The powerful Temple Mount Society continues to spend millions buying up real estate in and around the Temple Mount of Jerusalem so that they can begin to rebuild the Temple. They know full well that the rebuilding of the Temple would cause violence between the people of Islam and the Jewish people and welcome the notion of such violence as a harbinger of the Second Coming. Far too many Christians who focus on Jesus’ triumphant return have adopted an attitude of arrogance toward people of other faiths, an arrogance that fosters religious intolerance. Trapped by arrogance, intolerance, violence, and hatred, visions of destruction, wars, plagues, earthquakes, holocausts, hell-fire and damnation remain more vivid to us than visions of the new heaves and a new earth.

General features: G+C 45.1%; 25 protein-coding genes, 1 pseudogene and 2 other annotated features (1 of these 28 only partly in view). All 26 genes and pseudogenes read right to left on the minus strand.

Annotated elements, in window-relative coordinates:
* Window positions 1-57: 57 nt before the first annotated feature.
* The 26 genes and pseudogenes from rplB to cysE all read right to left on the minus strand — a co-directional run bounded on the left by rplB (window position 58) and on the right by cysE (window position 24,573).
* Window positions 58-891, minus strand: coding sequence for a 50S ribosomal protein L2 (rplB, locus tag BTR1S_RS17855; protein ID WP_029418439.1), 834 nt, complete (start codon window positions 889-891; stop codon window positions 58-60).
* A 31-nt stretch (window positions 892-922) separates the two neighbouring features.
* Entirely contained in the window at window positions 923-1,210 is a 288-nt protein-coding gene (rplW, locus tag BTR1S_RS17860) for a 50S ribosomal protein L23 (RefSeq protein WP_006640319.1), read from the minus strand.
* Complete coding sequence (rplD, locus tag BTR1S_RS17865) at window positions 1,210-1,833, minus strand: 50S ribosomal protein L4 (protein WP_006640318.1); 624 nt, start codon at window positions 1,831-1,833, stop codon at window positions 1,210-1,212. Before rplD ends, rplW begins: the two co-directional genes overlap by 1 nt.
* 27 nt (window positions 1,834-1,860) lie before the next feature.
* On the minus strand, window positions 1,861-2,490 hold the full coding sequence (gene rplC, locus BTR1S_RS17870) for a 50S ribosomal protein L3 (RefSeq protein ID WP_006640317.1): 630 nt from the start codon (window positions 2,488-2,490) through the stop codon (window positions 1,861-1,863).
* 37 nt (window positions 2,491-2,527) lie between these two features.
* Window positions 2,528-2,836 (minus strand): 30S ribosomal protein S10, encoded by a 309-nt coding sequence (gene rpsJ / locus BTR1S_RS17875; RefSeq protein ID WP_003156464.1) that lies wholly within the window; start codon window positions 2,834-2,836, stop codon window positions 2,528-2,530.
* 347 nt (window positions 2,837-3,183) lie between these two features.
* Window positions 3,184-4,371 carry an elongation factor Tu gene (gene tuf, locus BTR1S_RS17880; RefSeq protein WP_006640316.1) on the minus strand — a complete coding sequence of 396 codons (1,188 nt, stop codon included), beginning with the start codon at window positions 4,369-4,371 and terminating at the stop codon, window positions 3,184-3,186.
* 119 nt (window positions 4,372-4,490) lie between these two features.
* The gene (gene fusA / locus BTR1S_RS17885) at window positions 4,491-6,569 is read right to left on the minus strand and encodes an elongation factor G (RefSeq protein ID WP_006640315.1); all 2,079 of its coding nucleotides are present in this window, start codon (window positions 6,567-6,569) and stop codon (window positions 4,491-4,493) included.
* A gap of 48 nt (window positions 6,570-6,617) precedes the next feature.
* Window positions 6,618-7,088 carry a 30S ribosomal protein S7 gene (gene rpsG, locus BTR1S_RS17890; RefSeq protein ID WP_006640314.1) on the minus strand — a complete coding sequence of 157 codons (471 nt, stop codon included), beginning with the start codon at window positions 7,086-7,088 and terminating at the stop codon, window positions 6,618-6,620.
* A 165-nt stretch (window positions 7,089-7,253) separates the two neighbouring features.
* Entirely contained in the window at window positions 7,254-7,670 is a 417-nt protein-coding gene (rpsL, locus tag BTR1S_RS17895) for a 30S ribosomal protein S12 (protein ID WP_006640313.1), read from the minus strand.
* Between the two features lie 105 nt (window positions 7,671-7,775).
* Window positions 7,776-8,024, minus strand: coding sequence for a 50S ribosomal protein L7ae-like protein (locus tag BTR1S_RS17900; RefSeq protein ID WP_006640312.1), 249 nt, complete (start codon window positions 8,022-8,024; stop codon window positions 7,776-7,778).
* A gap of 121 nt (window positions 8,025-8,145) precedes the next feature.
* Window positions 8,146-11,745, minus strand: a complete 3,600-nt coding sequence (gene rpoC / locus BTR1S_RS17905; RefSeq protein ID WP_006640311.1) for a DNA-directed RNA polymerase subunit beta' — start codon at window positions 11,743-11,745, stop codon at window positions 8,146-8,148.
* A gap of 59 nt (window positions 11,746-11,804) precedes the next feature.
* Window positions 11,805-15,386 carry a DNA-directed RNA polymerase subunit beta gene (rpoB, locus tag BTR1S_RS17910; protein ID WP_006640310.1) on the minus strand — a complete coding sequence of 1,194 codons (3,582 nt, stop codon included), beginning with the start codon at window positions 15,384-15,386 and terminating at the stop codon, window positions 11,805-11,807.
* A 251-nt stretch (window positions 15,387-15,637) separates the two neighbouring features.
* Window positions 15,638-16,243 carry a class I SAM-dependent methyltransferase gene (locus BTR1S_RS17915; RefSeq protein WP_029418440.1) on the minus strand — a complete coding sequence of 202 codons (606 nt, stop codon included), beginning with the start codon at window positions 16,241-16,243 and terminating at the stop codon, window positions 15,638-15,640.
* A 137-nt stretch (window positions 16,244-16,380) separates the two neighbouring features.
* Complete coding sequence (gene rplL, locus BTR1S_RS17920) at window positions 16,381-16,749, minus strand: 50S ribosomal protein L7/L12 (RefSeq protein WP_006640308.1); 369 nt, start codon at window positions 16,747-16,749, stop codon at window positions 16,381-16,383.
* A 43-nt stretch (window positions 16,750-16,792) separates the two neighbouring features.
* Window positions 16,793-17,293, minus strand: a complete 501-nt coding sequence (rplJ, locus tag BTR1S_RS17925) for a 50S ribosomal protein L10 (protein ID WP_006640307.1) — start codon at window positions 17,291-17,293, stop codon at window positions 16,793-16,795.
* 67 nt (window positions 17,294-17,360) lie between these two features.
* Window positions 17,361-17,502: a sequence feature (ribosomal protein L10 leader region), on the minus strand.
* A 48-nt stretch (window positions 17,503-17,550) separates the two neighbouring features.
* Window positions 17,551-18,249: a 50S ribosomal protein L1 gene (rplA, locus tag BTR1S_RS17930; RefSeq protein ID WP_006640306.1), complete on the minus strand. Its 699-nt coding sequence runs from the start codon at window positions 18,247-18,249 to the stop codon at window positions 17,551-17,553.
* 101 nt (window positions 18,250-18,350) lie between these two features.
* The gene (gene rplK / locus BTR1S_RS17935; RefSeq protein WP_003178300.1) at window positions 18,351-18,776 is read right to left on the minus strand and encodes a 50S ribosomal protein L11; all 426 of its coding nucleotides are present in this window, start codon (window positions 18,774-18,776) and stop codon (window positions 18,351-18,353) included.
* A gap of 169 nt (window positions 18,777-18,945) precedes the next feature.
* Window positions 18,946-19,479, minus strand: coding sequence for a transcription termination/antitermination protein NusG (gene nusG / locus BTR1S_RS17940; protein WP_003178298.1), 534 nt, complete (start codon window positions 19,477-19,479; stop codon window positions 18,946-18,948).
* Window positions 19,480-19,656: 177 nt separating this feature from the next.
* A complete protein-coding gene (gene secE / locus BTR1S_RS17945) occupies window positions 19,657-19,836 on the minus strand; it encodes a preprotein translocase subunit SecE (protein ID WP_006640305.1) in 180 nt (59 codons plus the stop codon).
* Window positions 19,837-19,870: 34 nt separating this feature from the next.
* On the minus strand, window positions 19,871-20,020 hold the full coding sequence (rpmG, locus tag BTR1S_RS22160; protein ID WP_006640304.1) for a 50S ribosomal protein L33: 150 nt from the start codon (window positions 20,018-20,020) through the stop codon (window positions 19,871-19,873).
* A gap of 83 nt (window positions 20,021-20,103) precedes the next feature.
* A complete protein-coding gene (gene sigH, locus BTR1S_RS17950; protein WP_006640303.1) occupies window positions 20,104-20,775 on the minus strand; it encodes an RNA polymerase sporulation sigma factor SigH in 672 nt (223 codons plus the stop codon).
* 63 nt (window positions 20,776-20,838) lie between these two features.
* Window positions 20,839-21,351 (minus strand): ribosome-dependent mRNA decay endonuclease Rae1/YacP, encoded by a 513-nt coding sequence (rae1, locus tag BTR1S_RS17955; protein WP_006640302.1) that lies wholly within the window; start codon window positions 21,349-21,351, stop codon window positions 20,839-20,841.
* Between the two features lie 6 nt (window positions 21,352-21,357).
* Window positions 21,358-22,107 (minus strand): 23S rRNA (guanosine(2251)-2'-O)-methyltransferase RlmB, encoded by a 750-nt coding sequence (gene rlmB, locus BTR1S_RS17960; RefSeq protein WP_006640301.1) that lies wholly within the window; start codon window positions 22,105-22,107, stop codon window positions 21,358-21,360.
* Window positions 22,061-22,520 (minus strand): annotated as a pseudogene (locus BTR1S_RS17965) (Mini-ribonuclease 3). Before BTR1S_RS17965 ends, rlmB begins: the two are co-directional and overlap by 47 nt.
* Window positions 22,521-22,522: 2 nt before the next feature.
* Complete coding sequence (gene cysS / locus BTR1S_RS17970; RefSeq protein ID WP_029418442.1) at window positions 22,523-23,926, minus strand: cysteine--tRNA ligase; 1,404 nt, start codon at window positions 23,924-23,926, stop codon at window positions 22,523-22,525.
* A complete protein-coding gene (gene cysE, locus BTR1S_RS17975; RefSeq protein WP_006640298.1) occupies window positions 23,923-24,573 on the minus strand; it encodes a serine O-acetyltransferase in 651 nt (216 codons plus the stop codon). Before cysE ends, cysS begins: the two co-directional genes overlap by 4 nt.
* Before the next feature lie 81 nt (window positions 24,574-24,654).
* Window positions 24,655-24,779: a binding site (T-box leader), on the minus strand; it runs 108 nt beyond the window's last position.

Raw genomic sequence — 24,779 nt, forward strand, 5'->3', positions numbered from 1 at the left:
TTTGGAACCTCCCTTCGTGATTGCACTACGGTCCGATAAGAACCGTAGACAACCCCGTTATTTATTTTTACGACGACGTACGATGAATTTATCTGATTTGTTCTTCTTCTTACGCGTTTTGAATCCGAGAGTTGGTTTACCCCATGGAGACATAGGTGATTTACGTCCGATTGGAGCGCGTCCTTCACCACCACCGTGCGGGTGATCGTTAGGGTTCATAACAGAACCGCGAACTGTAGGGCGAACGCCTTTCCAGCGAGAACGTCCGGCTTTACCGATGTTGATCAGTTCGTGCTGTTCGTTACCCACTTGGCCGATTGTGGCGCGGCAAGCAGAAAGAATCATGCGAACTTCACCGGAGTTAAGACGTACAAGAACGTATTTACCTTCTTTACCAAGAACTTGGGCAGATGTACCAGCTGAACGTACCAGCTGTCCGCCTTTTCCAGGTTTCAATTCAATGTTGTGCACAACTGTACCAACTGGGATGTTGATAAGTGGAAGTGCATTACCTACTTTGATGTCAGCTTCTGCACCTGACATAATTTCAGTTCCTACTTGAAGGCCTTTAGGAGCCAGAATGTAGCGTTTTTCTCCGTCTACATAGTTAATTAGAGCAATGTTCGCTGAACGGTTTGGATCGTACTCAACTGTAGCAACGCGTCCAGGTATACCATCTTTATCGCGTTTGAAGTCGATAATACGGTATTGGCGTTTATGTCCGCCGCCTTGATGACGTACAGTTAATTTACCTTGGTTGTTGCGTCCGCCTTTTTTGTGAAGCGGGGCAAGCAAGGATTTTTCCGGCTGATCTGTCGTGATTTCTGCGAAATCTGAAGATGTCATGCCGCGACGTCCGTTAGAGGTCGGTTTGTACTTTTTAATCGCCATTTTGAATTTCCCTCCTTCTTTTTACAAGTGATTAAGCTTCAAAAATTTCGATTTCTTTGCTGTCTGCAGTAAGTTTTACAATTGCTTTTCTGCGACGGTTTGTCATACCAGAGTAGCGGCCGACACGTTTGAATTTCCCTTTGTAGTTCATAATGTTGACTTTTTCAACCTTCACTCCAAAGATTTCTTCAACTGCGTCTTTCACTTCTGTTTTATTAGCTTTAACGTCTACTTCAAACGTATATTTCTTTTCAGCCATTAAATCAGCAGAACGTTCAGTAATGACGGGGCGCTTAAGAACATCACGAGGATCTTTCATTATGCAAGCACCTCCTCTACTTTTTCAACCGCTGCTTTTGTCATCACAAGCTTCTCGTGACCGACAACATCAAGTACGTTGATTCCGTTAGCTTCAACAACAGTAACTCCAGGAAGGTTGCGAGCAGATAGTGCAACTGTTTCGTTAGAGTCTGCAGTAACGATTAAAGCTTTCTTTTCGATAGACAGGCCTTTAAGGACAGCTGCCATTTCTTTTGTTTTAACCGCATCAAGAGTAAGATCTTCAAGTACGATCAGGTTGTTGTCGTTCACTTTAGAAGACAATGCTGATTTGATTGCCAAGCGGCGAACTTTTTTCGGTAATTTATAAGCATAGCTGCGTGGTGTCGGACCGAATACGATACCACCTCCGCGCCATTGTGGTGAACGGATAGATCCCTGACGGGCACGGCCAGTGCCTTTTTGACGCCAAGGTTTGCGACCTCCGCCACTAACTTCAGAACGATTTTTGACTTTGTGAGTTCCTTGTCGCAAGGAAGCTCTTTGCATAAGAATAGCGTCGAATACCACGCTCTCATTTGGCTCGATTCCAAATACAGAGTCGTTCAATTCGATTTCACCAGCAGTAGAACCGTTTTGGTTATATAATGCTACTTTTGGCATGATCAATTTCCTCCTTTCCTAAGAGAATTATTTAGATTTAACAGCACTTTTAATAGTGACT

On a dark evening, long ago, what remained of a band of rebels who were followers of a political radical, gathered together in the house of one of their supporters. The doors of the house were locked because the rebels feared the authorities. Their leader had been executed just a few days before. The rebels feared for their own lives. Rumours had been circulating that their leader was had not been defeated by death.
Suddenly, I cannot tell you how, it was as if their leader stood among them and said, “Peace be with you.” In the midst of their fear and grief, in the turmoil of their attempts to figure out what to do next, in the midst of their panic about the dangers that surrounded them, the image of the risen Christ came to them as if to calm them, bidding them peace. Peace. Shalom. Peace. Shussssssh.
Today we sit in safety and listen as our risen Christ bids us peace. Just as the disciples were huddled behind a locked door of fear, despair, disappointment, and disillusionment, we huddle in front of our TV sets, or clutching our tablets and smartphones, gazing on the horror that unfolds day after day. Our hopes for world peace seem futile.